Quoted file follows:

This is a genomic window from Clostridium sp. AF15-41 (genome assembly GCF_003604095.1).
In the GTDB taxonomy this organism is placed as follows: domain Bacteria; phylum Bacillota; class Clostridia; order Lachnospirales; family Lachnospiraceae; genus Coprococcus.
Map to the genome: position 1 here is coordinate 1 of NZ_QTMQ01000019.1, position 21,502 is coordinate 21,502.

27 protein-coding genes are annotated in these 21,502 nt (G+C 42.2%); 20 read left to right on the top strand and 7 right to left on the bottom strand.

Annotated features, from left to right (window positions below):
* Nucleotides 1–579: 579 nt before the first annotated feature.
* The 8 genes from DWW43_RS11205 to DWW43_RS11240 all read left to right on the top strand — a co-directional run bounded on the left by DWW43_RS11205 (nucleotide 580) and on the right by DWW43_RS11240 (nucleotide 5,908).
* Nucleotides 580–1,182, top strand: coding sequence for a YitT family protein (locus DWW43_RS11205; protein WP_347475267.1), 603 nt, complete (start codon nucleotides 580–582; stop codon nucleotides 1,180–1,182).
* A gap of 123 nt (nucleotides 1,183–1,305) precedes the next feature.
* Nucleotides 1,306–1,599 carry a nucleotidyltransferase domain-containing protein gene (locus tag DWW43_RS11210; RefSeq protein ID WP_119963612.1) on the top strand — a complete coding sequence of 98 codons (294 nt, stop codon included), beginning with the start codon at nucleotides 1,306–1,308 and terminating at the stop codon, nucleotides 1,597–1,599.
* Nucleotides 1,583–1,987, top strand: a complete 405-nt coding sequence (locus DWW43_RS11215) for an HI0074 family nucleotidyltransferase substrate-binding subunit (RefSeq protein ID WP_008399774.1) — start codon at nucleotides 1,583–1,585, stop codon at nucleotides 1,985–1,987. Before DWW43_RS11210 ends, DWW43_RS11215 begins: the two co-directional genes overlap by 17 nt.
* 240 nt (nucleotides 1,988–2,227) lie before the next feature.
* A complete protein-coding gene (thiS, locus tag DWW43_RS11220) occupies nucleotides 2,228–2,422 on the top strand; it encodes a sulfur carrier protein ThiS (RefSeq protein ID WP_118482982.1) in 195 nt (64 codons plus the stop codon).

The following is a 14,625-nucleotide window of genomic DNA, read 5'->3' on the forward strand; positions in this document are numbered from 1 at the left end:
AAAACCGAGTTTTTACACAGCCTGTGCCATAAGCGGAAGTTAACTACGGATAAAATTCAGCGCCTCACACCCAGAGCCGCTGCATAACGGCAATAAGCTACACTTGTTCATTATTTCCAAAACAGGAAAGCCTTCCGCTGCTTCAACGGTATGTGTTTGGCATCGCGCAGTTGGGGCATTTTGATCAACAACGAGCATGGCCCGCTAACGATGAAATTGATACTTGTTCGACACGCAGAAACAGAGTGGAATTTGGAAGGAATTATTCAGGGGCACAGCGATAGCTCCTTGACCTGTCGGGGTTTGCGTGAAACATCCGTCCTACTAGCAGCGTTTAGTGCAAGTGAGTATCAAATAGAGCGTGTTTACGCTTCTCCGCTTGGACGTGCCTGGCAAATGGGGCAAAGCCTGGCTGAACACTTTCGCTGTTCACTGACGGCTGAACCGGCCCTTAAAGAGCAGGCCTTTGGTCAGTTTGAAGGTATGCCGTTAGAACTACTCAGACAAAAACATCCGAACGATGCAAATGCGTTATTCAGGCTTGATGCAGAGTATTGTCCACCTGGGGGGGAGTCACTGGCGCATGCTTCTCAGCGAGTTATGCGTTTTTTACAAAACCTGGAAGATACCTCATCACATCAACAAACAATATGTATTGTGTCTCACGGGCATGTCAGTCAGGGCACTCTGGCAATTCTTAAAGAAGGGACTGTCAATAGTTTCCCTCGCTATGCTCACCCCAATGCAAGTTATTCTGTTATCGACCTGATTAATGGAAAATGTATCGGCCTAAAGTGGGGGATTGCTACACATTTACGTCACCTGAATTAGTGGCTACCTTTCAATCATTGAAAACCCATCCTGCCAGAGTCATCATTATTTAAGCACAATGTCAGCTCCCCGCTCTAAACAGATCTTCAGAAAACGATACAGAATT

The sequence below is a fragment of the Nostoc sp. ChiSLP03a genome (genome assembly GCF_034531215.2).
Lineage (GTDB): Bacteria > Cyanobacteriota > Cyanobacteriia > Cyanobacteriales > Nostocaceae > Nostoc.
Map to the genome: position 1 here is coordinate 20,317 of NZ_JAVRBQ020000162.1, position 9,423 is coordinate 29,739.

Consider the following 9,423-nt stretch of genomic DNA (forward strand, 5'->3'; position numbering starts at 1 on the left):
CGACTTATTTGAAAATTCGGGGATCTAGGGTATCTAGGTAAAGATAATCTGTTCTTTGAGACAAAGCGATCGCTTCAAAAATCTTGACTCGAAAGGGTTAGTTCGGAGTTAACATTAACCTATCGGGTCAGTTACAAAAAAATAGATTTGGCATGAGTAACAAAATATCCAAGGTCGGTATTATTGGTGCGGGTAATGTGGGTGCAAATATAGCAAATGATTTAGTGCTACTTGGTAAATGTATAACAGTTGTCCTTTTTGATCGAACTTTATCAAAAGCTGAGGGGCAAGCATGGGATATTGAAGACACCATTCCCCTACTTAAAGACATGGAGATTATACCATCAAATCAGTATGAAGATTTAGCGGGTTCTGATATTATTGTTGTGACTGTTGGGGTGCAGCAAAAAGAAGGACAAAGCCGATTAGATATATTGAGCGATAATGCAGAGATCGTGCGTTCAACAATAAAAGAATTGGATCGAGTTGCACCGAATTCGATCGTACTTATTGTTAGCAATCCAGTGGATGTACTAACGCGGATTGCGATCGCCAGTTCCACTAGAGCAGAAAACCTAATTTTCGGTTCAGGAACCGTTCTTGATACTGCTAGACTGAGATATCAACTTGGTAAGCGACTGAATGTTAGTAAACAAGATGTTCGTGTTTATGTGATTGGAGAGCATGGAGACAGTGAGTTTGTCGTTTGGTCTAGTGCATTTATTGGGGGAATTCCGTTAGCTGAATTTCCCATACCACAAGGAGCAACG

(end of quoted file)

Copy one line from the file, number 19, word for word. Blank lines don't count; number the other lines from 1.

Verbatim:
Consider the following 9,423-nt stretch of genomic DNA (forward strand, 5'->3'; position numbering starts at 1 on the left):